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Independent audit into Te Kōhanga Reo National Trust

Release of independent audit into Te Kōhanga Reo National Trust

Education Minister Hekia Parata and Associate Minister of Education, Dr Pita Sharples have released the independent review of Te Kōhanga Reo National Trust, which shows the Trust’s financial controls are effective.

“The Trust receives around $92 million per annum in public funding. It was important, given allegations about inappropriate credit card use at the Trust’s private company Te Pataka Ohanga, to establish that there were proper financial controls around the public funding provided for kōhanga reo,” Ms Parata says.

“The Ernst and Young Review shows that the Trust was legitimately buying services for Kōhanga Reo from Te Pātaka Ohanga and there was no misuse of public monies in this regard.
“It found the Trust’s financial controls are effective for an operation of its size and complexity but some improvements are needed around credit card returns and koha payments.

“The Trust is working through the review’s recommendations around accounts processing, documentation and the recording of koha. In the meantime, it has cancelled all credit cards.”

Ms Parata and Dr Sharples stressed that Te Pataka Ohanga is a subsidiary organisation owned entirely by the Trust.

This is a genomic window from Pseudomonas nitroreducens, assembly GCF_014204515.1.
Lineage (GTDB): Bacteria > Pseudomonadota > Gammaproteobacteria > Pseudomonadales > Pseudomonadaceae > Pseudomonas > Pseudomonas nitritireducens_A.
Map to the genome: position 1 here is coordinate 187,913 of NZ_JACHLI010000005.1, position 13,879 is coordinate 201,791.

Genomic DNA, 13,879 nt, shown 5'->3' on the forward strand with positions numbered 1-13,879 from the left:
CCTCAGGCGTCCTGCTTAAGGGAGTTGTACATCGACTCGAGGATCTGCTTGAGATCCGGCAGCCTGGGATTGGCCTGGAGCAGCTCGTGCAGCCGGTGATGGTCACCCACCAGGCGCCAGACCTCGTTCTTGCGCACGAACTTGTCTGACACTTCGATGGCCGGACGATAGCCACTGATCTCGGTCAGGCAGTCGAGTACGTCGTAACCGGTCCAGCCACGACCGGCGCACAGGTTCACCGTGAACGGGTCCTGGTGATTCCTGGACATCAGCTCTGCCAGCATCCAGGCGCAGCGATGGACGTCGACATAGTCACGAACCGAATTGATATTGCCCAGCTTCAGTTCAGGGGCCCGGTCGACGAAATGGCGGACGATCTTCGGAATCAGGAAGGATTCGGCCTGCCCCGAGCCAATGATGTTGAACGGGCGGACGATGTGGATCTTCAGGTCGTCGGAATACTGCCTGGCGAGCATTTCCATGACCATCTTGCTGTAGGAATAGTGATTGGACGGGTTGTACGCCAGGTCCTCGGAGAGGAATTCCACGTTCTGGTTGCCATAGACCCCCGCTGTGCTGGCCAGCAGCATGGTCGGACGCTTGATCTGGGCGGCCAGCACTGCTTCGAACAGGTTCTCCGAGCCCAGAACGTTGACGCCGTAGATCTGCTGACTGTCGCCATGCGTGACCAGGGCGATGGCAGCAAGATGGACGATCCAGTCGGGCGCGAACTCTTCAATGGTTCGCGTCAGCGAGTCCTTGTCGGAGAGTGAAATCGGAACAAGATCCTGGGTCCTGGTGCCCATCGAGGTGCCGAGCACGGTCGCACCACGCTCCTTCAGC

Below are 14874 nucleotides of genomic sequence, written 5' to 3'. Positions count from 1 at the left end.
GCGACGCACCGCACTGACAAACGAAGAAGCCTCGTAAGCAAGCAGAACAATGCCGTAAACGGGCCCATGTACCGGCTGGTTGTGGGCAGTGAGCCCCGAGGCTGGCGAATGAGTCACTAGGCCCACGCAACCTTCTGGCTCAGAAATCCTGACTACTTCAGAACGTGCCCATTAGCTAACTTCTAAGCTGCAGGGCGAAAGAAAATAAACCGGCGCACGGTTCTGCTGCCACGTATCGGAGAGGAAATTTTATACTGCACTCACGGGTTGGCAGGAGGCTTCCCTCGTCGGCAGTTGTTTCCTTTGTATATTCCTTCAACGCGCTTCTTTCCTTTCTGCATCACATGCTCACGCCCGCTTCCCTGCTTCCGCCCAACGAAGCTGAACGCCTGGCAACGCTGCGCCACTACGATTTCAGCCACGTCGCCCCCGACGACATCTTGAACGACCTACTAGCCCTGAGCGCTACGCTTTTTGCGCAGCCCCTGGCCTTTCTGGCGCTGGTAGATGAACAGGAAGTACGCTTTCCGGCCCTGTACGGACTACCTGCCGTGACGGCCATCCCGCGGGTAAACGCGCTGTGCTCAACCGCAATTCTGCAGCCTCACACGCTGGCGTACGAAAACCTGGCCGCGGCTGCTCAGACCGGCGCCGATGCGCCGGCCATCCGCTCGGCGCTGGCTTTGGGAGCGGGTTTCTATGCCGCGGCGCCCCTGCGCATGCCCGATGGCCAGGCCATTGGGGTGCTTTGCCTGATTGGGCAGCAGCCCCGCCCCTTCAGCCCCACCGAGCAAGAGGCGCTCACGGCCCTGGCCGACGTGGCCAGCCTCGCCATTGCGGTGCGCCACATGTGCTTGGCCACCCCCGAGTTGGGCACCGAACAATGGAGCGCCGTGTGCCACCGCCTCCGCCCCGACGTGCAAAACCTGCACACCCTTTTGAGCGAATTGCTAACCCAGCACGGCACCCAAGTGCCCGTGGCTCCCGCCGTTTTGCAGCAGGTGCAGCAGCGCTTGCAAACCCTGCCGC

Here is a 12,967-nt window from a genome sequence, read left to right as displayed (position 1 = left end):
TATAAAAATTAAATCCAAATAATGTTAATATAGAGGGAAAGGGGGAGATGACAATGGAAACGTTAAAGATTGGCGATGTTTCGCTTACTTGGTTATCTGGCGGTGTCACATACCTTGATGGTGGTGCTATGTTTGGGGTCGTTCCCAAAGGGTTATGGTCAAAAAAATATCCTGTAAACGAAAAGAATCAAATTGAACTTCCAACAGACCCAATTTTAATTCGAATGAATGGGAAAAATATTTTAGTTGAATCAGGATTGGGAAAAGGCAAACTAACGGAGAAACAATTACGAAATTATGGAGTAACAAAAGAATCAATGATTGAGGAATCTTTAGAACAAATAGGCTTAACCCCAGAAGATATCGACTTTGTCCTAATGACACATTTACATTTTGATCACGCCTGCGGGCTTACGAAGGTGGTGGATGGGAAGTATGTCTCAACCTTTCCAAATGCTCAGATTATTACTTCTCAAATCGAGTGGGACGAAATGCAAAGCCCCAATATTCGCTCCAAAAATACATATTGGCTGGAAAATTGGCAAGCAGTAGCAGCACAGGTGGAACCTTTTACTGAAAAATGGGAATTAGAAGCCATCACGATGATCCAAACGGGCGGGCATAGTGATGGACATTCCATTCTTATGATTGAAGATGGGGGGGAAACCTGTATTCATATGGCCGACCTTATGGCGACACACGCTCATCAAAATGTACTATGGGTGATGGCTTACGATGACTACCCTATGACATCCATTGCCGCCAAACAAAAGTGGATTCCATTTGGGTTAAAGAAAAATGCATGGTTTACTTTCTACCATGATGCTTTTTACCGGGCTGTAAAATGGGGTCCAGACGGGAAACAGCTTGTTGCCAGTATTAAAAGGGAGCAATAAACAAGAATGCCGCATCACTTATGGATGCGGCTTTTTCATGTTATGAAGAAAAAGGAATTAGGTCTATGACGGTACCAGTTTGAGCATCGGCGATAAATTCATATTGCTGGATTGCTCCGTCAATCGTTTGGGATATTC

“The Ministry of Education does not have any contractual or financial relationship with Te Pataka Ohanga,” says Ms Parata.

She said the arrangement that exists between the Crown and the Trust to fund individual kōhanga reo is different from all other early learning providers.

“Payments to the Trust for kōhanga reo are only made after all services have been delivered. With all other early learning providers, the bulk of the payment is made before the services have been provided and the rest is paid on delivery. The Trust requested this retrospective payment over four years ago to reinforce its control of public funding.”

“As I indicated at the outset, no improprieties in respect of kōhanga funding have been found,” says Ms Parata.

Both Ministers want to reiterate that tamariki and whānau lie at the heart of kohanga reo and the work of the Trust.

“Kohanga reo have been a cornerstone of the Maori language revitalisation movement,” says Dr Sharples.

“This kaupapa has reached right into the heart of our whanau by focusing on the development of our tamariki. In doing so, it has inspired generations of whanau to be a part of our cultural resurgence.”

“It is important that the Trust take this opportunity to assess whether their current arrangements meet the challenges of being a modern organisation, responsive to the needs of whānau,” says Ms Parata.

“I look forward to the kōhanga reo engaging more tamariki-mokopuna as we together strive to meet our Better Public Service target for early childhood education that in 2016, 98 per cent of children starting school will have participated in quality early childhood education.”
The report can be read at: www.minedu.govt.nz/theMinistry/InformationReleases/TeKohangaReoNationalTrustPublicFundingReview.aspx

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